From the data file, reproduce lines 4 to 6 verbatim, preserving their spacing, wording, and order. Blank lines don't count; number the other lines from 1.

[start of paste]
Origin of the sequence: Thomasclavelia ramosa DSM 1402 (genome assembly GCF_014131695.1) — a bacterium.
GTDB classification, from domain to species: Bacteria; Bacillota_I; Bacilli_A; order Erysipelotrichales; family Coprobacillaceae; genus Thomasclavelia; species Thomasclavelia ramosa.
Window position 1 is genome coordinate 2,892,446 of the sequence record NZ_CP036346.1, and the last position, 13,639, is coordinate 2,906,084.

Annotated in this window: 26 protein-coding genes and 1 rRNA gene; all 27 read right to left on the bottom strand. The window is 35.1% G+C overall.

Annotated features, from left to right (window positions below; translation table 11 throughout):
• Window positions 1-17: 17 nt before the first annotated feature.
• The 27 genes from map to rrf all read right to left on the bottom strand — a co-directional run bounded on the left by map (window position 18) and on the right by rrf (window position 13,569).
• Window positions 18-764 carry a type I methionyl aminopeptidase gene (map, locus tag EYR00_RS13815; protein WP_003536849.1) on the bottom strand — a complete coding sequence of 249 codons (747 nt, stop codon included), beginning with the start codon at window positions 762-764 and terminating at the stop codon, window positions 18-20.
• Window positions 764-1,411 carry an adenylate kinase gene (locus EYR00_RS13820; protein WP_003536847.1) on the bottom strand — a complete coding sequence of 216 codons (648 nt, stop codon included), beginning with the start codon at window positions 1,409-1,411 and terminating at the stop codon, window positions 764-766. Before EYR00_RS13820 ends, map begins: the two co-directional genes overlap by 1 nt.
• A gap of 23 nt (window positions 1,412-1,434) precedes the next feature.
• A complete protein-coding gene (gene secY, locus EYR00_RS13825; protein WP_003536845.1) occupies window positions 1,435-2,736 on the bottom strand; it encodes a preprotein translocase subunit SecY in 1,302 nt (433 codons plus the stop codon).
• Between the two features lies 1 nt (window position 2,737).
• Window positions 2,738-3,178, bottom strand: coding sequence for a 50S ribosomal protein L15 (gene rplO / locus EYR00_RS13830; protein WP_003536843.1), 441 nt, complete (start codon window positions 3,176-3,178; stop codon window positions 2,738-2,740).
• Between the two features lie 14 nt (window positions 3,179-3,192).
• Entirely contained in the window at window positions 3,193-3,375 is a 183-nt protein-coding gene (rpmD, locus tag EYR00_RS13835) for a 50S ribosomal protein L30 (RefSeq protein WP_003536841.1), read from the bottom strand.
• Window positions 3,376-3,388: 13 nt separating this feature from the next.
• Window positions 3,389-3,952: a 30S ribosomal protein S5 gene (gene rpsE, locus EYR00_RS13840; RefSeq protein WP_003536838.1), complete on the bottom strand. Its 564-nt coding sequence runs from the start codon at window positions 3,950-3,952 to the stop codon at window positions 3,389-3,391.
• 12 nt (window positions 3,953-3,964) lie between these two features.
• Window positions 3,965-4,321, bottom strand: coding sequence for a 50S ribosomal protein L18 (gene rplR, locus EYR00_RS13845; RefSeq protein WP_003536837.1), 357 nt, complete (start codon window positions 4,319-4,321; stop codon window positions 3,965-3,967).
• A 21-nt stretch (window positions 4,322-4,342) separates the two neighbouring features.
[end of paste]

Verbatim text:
Annotated in this window: 26 protein-coding genes and 1 rRNA gene; all 27 read right to left on the bottom strand. The window is 35.1% G+C overall.

Annotated features, from left to right (window positions below; translation table 11 throughout):
• Window positions 1-17: 17 nt before the first annotated feature.